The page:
The present inclusion of women in the political space is one the most vibrant issues for the discussion in today’s society. There has been a progressive change in the manner and the sense in which the participation, contribution, and the involvement of women in politics is treated in both the State and Federal governments. Females who have been able to serve in the political offices have proved to the society that their capacity and capability to deliver to the community is beyond measure and in no way a hindrance to that position. Research studies have confirmed that females are generally more attracted to policies that are geared towards bringing reforms on the social, economic, and marital spheres than men. Regarding bills and policy agendas that are presented in the legislative houses, women do focus most of their attention and energy on matters about labor reforms, public education, environment, minimum wage laws, healthcare issues and policies, housing facilities, children rights, divorce, and marriage. The current electoral force is made up of a good number of women who actively take part in the policy-making and formulation of bills and agenda at both state and federal levels of government.
Women’s current participation in the politics can be studied and viewed from various angles of their involvement. One the ways in which women engage in the current political activities is through the voter registration and turnout processes. Since voting is the most basic way by which opinions and ideas can be expressed and fully accounted for in the public debates, females of today have seized the opportunity to make decisive outcomes in the United States electoral processes. According to the 2015 report by the Center for American Women and Politics, women constitute the highest number of registered voters and have participated in the presidential elections at higher rates than their male counterparts since the 1980s. The stronger voter turnout by females in the United States reflects an absolute commitment throughout the world to expand their participation in politics. In the 2012 United States general elections, the US Department of Commerce 2013 report showed that 58.5% of registered female voters took part in the voting compared to 54.4% of men. The Department of Commerce has similarly demonstrated that the voter turnout among women is higher than that of males across the individual states.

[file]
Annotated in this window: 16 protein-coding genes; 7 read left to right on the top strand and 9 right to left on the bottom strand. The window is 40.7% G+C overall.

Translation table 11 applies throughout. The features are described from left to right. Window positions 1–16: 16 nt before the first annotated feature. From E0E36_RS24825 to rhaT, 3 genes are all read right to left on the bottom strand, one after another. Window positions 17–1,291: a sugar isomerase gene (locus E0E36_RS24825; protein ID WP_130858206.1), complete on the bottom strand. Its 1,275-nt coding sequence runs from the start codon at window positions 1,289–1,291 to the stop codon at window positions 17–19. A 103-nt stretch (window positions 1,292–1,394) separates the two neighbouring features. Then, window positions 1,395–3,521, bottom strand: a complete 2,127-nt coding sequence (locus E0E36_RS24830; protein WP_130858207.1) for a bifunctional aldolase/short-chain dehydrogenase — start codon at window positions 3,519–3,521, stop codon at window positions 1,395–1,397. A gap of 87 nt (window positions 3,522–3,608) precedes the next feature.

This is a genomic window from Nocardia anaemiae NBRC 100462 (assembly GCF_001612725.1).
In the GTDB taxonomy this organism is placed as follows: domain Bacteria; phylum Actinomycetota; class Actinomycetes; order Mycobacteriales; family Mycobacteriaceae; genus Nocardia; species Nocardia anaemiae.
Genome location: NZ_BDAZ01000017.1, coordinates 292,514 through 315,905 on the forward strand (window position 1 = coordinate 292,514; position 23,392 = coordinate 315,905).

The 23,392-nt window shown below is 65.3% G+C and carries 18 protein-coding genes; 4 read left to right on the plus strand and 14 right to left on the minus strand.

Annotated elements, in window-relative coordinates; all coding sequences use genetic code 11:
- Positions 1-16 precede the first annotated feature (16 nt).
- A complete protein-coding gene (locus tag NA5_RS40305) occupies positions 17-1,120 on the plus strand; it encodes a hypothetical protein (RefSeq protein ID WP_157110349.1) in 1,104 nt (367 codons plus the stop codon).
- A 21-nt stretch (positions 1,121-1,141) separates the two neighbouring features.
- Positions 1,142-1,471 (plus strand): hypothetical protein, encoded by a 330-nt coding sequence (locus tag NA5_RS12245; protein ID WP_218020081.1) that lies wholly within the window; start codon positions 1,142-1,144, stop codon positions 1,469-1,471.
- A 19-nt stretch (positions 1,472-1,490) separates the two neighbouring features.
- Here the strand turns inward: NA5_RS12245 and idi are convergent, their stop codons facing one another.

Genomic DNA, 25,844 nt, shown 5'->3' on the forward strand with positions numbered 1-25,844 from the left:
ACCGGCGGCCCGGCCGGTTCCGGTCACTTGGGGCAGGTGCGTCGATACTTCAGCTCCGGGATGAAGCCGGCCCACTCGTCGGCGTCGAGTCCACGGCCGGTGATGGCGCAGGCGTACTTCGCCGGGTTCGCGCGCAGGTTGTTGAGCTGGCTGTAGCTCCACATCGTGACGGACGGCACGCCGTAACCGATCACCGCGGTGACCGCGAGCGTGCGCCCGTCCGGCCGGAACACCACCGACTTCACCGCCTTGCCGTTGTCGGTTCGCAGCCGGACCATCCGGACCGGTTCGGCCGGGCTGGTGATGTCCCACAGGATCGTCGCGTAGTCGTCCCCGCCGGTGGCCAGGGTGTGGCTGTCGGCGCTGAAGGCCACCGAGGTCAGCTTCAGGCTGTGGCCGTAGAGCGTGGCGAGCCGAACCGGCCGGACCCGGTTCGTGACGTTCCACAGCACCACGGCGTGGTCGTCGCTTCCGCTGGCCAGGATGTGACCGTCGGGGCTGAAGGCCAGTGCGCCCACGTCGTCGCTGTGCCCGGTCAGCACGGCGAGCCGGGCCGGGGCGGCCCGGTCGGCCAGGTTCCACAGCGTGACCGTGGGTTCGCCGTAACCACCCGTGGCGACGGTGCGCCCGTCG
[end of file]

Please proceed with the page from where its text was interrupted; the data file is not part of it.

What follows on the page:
The aspect of focus to understand the contribution and the involvement of women in the political environment is their representation in the elected offices. States like New Hampshire and Washington have the most significant score regarding the elective post index amongst women, while Alabama shows the lowest index. There may be some direct correlation between southern states and northern states in this regard. However, it is seamlessly clear that all the states have women representation in some form and capacity. Additionally, the Center for American Women and Politics report written during 2015 showed that out of the 535 congress seats, 104 of them were held by women, and the continuation has been on the rise since the1960s. The trend is registered in senatorial positions across the states as well. For instance, by 2015, the share of Senate seats by women had reached 43% in Arizona. From the years 2004 to 2015, the number of women occupying Senate seats had raised in 27 states while in the state assemblies, the share had increased in 32 regions. Moreover, by the end of March 2015, there were six states with female governors, including Oklahoma, South Carolina, Oregon, Rhode Island, and New Mexico. There is an increasing passion of women being led to take on larger roles in their government.